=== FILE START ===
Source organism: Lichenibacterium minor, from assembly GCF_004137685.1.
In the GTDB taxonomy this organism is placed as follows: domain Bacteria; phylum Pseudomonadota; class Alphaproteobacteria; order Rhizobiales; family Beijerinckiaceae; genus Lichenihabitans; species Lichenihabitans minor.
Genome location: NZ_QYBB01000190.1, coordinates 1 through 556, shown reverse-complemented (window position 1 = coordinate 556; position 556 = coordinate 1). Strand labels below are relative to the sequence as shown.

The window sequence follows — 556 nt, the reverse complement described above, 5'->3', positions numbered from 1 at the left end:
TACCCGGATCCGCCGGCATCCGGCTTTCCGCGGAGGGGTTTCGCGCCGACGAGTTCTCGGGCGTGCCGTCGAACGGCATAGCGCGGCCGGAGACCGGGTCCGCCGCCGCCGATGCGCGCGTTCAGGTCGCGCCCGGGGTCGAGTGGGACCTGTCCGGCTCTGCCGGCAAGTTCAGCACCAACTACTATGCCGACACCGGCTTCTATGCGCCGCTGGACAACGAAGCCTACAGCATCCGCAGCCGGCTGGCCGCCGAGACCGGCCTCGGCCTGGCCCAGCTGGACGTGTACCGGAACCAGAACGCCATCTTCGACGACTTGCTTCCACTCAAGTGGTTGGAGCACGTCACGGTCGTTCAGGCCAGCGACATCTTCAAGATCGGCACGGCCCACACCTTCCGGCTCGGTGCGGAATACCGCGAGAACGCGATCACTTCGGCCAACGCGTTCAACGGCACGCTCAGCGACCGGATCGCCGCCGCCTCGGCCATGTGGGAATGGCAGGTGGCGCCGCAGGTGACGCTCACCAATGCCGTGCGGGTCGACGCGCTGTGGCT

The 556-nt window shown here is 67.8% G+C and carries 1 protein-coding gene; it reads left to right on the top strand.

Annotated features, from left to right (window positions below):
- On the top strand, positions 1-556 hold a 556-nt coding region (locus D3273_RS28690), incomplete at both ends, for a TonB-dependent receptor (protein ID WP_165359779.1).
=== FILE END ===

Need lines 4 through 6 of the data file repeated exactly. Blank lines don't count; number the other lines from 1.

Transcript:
The window sequence follows — 556 nt, the reverse complement described above, 5'->3', positions numbered from 1 at the left end:
TACCCGGATCCGCCGGCATCCGGCTTTCCGCGGAGGGGTTTCGCGCCGACGAGTTCTCGGGCGTGCCGTCGAACGGCATAGCGCGGCCGGAGACCGGGTCCGCCGCCGCCGATGCGCGCGTTCAGGTCGCGCCCGGGGTCGAGTGGGACCTGTCCGGCTCTGCCGGCAAGTTCAGCACCAACTACTATGCCGACACCGGCTTCTATGCGCCGCTGGACAACGAAGCCTACAGCATCCGCAGCCGGCTGGCCGCCGAGACCGGCCTCGGCCTGGCCCAGCTGGACGTGTACCGGAACCAGAACGCCATCTTCGACGACTTGCTTCCACTCAAGTGGTTGGAGCACGTCACGGTCGTTCAGGCCAGCGACATCTTCAAGATCGGCACGGCCCACACCTTCCGGCTCGGTGCGGAATACCGCGAGAACGCGATCACTTCGGCCAACGCGTTCAACGGCACGCTCAGCGACCGGATCGCCGCCGCCTCGGCCATGTGGGAATGGCAGGTGGCGCCGCAGGTGACGCTCACCAATGCCGTGCGGGTCGACGCGCTGTGGCT

The 556-nt window shown here is 67.8% G+C and carries 1 protein-coding gene; it reads left to right on the top strand.